Be Your Own Media:In Real-Time<br />New Media’s Role in News and Reputation Management in College Athletics<br />
When communications moved online, the balance of power and speed of news changed irrevocably.<br />“An immensely powerful competitive advantage flows to organizations with people who understand the power of real-time information.”<br />-David Meerman Scott in Real-Time Marketing and PR<br />The times, they are a-changin’<br />
Fall 2003: Assistant football coach arrested for selling drugs.<br />Summer 2006: Murder and drugs. Two former student-athletes arrested for the murder of a local drug dealer.<br />May 2007: After the 6th former student-athlete arrested on drug charges/using scholarship $$ to buy drugs since 2006 murder, football coach is fired.<br />AD asks me to head a crisis/reputation recovery program.<br />A Case in Point: Montana State Timeline<br />
Principle One: The internet has fundamentally changed the pace of news, compressing time and rewarding speed.<br />Peak<br />Breaking news<br />Old News<br />Excitement<br />Triggers<br />History<br />Real-time law of normal news distribution*<br />*David Meerman-Scott<br />
Threads of conversation and quotation stem from what you have said<br />Early adopters build a larger following than those who come to the party late<br />Early connectors are seen by the fan base as more caring and authoritative<br />Just because you are “the company” doesn’t mean people see you as the source of information.<br />Principle Two: News leaders get in at the “Breaking News” point<br />
Principle Three: Fan base sets the pace of news. You cannot control the speed of news anymore.<br />Today, people demand their news on their timetables. Be the source that gives them that.<br />Real-time response involves:<br />Commitment to training and empowerment<br />Changing from a comfortable “news cycle” attitude to a 24/7 on-call attitude when needed.<br />A willingness to be uncomfortable and take risks<br />An understanding that it is not an “either-or” proposition. A real-time mindset works with the process, not in place of it.<br />
Respond in the location where the fire started.<br />Honor the channels where stakeholders have a vested interest (Obama VP announcement)<br />Social media are the tools, not the mind-set. Use them strategically and wisely or you run the risk of creating more harm than good.<br />Principle Four: Communicate early, often and via multiple channels<br />
Principle Five: Have a real-time communications policy & a designated director. Make sure to cover these pieces in policy:<br />Team/training piece: Who is on your real-time team? Lines of responsibility? Digital IQ training a must for all online. Train until it’s second nature, knowing that when people are tired and grumpy, they will be responsible. Practice makes perfect.<br /> Rules/policy piece: existing institutional guidelines, best practices, lines of responsibility, “who, what, when, where, how?” Who is designated to comment online in the event of a crisis? On an everyday basis?<br />Engagement piece: Who do we respond to? Who is thoughtful? “If they are critics or if they’re supporters, it’s who is really thoughtful and who is just lobbing bombs?”<br />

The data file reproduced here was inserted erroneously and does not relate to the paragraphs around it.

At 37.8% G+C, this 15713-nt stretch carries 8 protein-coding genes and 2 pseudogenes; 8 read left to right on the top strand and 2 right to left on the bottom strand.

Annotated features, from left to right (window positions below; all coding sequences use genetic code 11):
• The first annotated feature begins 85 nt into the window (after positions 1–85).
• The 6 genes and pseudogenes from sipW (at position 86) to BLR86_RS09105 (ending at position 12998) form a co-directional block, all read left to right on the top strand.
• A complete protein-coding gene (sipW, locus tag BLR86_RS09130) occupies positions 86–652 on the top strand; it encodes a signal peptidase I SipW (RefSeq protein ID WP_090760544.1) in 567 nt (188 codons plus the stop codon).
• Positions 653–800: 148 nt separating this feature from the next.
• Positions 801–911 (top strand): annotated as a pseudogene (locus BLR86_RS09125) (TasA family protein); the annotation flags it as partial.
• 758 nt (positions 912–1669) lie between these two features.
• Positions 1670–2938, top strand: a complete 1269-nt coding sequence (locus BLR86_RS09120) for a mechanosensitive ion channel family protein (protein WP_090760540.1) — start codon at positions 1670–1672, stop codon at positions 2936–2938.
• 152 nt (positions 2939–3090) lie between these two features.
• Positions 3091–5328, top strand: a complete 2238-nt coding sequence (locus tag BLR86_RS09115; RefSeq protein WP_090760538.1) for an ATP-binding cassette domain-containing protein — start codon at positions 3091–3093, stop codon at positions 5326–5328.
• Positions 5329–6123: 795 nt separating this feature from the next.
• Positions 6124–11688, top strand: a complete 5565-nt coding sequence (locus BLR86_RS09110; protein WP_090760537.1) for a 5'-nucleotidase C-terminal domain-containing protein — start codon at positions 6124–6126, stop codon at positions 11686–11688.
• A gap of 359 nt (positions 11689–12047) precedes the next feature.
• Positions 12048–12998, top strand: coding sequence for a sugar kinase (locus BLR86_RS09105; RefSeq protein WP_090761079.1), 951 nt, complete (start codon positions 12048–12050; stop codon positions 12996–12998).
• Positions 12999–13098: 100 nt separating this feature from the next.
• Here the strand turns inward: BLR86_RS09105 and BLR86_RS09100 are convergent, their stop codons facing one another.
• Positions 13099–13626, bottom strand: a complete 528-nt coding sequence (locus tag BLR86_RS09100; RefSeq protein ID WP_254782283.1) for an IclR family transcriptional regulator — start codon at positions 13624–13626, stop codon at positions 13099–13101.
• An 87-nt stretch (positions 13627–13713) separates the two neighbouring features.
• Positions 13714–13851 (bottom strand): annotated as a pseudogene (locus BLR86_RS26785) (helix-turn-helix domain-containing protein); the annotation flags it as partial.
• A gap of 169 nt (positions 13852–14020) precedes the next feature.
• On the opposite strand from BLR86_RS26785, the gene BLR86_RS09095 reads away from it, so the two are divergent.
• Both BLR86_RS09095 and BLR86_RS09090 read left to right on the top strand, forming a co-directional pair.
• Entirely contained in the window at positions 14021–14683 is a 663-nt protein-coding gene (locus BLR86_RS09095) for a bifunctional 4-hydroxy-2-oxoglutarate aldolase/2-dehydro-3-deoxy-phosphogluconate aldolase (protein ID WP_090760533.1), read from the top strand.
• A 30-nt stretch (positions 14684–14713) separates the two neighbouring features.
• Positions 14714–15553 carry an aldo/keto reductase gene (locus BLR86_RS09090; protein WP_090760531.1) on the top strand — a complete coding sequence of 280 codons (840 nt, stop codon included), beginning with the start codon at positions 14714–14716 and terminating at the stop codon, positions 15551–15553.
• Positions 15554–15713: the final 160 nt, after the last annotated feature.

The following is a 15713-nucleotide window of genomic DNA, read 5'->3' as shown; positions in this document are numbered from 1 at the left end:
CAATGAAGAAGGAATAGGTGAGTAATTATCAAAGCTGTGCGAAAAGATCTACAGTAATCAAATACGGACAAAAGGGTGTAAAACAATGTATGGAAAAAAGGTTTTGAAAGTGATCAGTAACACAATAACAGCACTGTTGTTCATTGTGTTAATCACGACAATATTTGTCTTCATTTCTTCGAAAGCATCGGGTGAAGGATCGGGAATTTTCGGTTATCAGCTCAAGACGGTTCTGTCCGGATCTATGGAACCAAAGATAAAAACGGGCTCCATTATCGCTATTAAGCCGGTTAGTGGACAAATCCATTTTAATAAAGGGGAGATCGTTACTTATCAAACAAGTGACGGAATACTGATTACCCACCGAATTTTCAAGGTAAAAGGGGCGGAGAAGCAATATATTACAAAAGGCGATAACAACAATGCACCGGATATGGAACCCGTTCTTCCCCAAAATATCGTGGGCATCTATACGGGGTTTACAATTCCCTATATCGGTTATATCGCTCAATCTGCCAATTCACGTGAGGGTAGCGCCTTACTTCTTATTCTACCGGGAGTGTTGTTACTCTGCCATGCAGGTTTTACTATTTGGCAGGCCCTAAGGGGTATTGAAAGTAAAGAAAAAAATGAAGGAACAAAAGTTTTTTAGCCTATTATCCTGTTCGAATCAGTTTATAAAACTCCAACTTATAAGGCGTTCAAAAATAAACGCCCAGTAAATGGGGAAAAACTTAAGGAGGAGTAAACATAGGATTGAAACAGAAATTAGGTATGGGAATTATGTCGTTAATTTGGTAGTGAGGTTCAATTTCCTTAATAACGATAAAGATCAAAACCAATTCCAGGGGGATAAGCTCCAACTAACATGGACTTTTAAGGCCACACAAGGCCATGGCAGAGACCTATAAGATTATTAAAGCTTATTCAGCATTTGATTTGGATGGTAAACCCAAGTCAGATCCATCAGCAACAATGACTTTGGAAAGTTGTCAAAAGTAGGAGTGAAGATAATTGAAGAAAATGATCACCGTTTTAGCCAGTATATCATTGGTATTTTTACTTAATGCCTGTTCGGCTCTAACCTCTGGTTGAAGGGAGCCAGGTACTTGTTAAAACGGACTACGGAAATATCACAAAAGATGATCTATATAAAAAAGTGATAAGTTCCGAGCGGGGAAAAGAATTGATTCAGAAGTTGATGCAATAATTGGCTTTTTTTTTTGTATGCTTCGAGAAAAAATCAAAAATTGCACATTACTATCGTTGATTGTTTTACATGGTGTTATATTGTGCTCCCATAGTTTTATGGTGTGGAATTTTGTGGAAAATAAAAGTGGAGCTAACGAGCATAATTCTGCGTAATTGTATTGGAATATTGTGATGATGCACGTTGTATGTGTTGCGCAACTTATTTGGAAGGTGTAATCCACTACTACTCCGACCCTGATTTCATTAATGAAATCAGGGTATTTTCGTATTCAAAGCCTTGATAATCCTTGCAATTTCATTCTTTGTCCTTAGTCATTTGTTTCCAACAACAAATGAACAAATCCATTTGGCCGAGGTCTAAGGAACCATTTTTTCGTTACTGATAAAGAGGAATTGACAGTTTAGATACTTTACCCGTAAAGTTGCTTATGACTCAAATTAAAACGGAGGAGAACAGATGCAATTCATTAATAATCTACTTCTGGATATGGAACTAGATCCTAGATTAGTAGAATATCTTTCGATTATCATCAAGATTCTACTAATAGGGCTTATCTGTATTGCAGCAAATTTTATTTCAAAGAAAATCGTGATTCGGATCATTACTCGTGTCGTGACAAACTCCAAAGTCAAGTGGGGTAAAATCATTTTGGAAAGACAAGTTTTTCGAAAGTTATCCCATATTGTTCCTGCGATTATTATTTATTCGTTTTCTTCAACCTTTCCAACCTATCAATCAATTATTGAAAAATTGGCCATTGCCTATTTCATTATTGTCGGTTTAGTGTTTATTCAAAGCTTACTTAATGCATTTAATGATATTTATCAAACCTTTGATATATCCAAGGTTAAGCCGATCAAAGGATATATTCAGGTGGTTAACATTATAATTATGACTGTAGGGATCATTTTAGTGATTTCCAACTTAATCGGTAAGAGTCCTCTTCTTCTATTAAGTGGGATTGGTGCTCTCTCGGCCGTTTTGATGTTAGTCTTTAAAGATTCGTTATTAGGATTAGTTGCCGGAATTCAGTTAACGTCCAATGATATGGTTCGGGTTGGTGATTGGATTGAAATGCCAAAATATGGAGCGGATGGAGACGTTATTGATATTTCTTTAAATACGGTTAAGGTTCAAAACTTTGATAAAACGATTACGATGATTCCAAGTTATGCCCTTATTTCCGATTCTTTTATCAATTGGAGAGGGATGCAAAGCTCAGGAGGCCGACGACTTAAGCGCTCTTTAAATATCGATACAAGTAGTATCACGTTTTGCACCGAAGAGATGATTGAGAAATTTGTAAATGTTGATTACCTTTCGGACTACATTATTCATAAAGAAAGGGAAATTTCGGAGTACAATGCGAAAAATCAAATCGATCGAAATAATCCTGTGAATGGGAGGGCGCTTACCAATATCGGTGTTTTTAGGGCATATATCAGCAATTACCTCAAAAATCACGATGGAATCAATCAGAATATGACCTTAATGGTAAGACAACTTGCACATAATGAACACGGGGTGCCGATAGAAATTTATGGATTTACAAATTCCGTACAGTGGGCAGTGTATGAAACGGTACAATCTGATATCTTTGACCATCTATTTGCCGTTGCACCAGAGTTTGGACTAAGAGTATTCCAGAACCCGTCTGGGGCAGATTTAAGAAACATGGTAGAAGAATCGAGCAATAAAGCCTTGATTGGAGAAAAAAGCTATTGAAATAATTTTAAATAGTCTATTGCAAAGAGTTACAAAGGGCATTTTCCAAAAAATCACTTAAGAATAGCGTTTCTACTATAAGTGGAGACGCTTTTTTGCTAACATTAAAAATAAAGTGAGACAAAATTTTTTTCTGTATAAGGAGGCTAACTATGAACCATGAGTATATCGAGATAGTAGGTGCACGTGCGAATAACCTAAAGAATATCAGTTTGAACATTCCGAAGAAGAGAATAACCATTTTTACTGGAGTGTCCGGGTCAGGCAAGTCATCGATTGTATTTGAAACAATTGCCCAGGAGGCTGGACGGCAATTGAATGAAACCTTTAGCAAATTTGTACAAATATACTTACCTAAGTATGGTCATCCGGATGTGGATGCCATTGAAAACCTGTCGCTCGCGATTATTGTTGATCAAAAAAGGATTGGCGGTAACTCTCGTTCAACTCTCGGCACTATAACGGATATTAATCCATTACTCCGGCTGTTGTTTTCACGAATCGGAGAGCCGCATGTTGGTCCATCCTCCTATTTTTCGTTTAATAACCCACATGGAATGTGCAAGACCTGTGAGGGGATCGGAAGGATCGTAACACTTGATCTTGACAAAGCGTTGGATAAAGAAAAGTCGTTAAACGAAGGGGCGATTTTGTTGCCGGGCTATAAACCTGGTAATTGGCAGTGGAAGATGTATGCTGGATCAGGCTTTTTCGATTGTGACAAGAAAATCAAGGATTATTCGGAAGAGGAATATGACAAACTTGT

Assess First: Get buy-in from administration first, set-up a listening and monitoring in real-time, do a real-time SWOT. <br />Plan: select team members, lines of responsibilities (including 24-hour, if necessary), what channels are you going to develop, relevant policy already in place, look at best practices, go through collaborative drafts, training procedures, develop online contingency sites<br />Need crisis strategy? Get “A-PIE”<br />
Implementation: Work on integrating these tasks into the daily work you already do. (email alerts, Twitter monitoring, Facebook monitoring) Seamless integration is key to success.<br />Evaluation: Pre, mid, post. Evaluate every aspect of the event in light of the policy and feedback. Don’t be afraid of mid-course correction.<br />
Sentiment analysis: monitoring positive, negative and neutral at all points of incident<br />Building relationships with media beyond news<br />Develop real-time messaging points for each incident that reflect department mission<br />Be available<br />Communicate early even if you don’t know answers<br />Put a human face on what you’re doing<br />Don’t let legal make strategic decisions—they are team members, not dictators. They are not communicators. (aggressive disclosure)<br />Smart real-time tactics<br />
Have a solid policy on dealing with critics—remember thoughtful vs. bombs. Monitor to correct vital misinformation.<br />Never add your “two-cents”<br />Make sure a competent person is “on-call”<br />Always respond first where the fire showed up<br />Develop a long-term value-added strategy (reputation management)<br />Solicit core stakeholder help<br />Smart real-time tactics<br />
Spread the word: Remember: the same people who are “talking up” the event will talk up your comments<br /> Proactively embed the real-time mindset throughout your organization. Train it, demonstrate it, discuss it, and review it until it becomes second nature to everyone. Do this until it is deeply embedded in their everyday. Don’t have a “shelf mind-set.”<br />Smart real-time tactics<br />
Contact email@example.com<br />Montana State reputation recovery article in Athletic Management magazine:<br />http://www.athleticmanagement.com/2008/08/24/turning_the_corner/index.php<br />Additional info:<br />
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